SapC-DOPS Nanovesicles for Treating Glioblastoma Multiforme
Agency: Department of Health and Human Services
Agency Tracking Number: CA136017
Phase: Phase I
Awards Year: 2008
Solicitation Year: 2008
Solicitation Topic Code: N/A
Solicitation Number: PHS2007-2
Small Business Information
BEXION PHARMACEUTICALS, INC.
BEXION PHARMACEUTICALS, LLC, 128 E Second St, Suite B, Covington, KY, 41011
HUBZone Owned: Y
Woman Owned: Y
Socially and Economically Disadvantaged: Y
Phone: () -
Phone: (513) 807-0574
AbstractDESCRIPTION (provided by applicant): We are proposing to develop a new treatment for targeting and eliminating glioblastoma multiforme (GBM, high grade glioma), a deadly and invasive brain tumor with no effective treatment. Of the 12,000 patients expected to be diagnosed with GBM this year, most will succumb within the first year. GBM tumors have proven to be resistant to existing anti-cancer therapies. Complete surgical ablation is nearly impossible because invasive cells remain hidden in the brain. The tu mor returns rapidly. There is an urgent demand and a growing market for an efficacious anti-glioma drug. To address this need, we are planning to determine the feasibility of using novel proteolipid nanovesicles to target and destroy glioma tumor cells. Co mposed of the small lysosomal protein saposin C (SapC, 80 aa) and the phospholipid dioleoylphosphatidylserine (DOPS); the stable 200 nm SapC-DOPS nanovesicles have unusually high affinity for phosphatidylserine-enriched membrane surfaces which are common i n many types of tumor cells. To check whether the nanovesicles could be used for targeting and attacking tumor cells, we conducted preliminary in vitro and in vivo assays and discovered that, indeed, the nanovesicles have high propensity to accumulate in t umors, and very importantly, in gliomas. Upon repeated SapC-DOPS injection in tumor-bearing mice, we noticed a reduction in tumor size and improved survival. These intriguing observations prompted us to explore the use of SapC-DOPS as a potentially therape utic drug for treating aggressive brain tumors. In Phase I of this proposal, our specific aims are: (1) Confirm that Saposin C (SapC) is necessary for delivery of nanovesicles to intracranial gliomas and evaluate the biodistribution of the nanovesicles in vivo, (2) Using a bioluminescent glioma xenograft model, determine the dose-dependent elimination of tumor cells by SapC-DOPS nanovesicles, and (3) Evaluate the anti-tumor activity of SapC-DOPS nanovesicles against a second type of glioma with aggressive a nd invasive growth properties. Tissues from treated mice will be analyzed to confirm that the nanovesicles are relatively nontoxic at useful doses. Neurological evaluation will be performed, monitoring for evidence of toxicity. Upon the completion of these studies, we expect to have compelling evidence to support further development of SapC-DOPS nanovesicles as a first-line anti-glioma therapeutic. In Phase II, detailed optimization, efficacy, distribution, pharmacokinetics, scale-up, and safety studies wil l be conducted, while in Phase III, the emphasis will be on IND-enabling studies to move the product toward clinical testing. This research is innovative because SapC-DOPS nanovesicles offer a unique approach for imaging and eliminating hidden brain tumors . Eventually, we expect to adapt our technology for targeting different types of tumors and for developing tumor-targeted diagnostics. PUBLIC HEALTH RELEVANCE: We are developing a new treatment for glioblastoma multiforme, a deadly form of brain tumor that kills over 90% of afflicted patients. Current treatment methods, consisting of surgery, radiation, and chemotherapy, have not been effective in significantly reducing morbidity. Our strategy involves using new proteolipid nanovesicles that can penetrate t he tumors and selectively destroy malignant cells without harming normal cells. Success in the proposed animal models will enable us to test the product in humans.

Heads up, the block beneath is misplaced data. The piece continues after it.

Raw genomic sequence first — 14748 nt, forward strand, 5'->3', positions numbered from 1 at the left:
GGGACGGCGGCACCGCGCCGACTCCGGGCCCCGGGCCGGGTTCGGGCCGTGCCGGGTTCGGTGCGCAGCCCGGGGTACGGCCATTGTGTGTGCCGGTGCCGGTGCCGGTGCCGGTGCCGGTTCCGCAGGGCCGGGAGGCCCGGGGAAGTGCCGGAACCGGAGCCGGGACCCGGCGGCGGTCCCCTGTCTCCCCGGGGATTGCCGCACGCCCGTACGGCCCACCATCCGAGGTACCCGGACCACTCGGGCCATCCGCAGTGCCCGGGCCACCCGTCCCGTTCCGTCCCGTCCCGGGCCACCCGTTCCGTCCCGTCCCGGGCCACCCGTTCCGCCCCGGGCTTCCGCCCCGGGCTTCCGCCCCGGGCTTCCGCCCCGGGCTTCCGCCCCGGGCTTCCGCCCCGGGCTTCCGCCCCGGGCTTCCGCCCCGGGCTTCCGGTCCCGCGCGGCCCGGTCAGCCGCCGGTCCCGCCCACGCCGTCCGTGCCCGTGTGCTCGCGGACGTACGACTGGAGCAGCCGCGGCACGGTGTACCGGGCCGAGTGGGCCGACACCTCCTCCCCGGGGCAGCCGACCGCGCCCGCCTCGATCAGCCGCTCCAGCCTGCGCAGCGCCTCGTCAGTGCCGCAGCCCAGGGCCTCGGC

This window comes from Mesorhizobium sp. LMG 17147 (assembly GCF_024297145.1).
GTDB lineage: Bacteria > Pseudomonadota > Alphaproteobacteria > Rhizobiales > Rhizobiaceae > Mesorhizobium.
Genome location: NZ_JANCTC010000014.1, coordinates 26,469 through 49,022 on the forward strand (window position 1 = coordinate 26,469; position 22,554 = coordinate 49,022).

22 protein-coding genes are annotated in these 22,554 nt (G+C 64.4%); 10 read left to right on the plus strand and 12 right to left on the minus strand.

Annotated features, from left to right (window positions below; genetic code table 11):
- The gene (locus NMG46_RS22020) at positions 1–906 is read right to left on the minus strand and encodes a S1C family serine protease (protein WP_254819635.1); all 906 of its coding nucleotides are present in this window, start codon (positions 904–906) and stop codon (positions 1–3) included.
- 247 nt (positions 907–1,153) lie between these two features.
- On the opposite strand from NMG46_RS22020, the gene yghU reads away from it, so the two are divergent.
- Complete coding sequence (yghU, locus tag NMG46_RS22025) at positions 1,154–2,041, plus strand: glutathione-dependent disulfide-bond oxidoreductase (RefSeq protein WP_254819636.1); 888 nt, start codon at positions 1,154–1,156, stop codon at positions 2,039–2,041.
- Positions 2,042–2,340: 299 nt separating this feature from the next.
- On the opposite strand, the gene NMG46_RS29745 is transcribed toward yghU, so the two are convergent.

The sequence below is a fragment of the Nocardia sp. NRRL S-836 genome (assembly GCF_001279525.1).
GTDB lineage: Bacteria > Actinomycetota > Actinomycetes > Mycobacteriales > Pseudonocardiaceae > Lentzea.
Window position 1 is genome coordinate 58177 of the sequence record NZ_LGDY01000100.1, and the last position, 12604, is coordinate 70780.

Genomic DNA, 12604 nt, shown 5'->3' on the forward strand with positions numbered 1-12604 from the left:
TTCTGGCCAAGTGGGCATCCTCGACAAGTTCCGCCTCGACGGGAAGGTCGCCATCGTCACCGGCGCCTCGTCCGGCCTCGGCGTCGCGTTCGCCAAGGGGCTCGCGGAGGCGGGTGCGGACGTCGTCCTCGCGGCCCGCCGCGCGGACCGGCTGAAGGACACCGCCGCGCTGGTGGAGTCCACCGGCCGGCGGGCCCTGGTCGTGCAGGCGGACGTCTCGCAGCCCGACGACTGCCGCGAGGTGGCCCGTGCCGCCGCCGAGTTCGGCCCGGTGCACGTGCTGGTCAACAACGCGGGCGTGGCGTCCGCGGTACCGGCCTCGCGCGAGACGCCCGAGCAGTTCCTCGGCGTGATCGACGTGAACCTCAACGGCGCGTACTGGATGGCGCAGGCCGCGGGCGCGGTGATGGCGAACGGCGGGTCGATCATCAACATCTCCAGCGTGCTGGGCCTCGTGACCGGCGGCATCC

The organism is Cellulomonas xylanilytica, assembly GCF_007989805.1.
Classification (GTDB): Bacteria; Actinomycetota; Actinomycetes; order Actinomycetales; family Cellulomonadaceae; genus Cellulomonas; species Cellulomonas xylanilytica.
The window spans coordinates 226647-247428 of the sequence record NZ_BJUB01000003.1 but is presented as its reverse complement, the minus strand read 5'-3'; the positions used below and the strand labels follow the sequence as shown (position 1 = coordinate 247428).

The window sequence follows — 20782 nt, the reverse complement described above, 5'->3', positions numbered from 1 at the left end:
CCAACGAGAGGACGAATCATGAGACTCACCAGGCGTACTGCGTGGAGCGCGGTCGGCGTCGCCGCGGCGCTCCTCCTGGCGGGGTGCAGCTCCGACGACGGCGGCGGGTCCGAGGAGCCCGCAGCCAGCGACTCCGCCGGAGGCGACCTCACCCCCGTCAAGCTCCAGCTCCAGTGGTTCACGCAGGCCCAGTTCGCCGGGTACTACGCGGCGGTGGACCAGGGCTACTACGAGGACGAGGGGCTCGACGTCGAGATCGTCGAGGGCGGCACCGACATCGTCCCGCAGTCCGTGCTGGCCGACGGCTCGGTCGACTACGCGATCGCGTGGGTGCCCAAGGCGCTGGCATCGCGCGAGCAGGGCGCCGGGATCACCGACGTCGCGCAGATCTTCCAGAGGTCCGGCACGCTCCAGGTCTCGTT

* information listed above is at the time of submission.